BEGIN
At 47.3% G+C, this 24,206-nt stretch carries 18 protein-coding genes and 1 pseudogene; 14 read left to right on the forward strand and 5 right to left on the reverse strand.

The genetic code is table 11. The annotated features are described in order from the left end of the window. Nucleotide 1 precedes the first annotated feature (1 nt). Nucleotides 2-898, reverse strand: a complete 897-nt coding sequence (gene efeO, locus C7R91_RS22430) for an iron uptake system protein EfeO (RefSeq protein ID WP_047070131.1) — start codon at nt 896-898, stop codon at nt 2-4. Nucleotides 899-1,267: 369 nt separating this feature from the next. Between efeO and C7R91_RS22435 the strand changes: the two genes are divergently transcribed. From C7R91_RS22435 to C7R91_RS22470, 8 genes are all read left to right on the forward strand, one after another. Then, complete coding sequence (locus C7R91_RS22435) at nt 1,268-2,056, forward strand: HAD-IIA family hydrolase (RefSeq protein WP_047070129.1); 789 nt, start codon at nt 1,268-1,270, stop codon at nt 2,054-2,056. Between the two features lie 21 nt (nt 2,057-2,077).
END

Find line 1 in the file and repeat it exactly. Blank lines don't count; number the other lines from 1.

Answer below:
At 47.3% G+C, this 24,206-nt stretch carries 18 protein-coding genes and 1 pseudogene; 14 read left to right on the forward strand and 5 right to left on the reverse strand.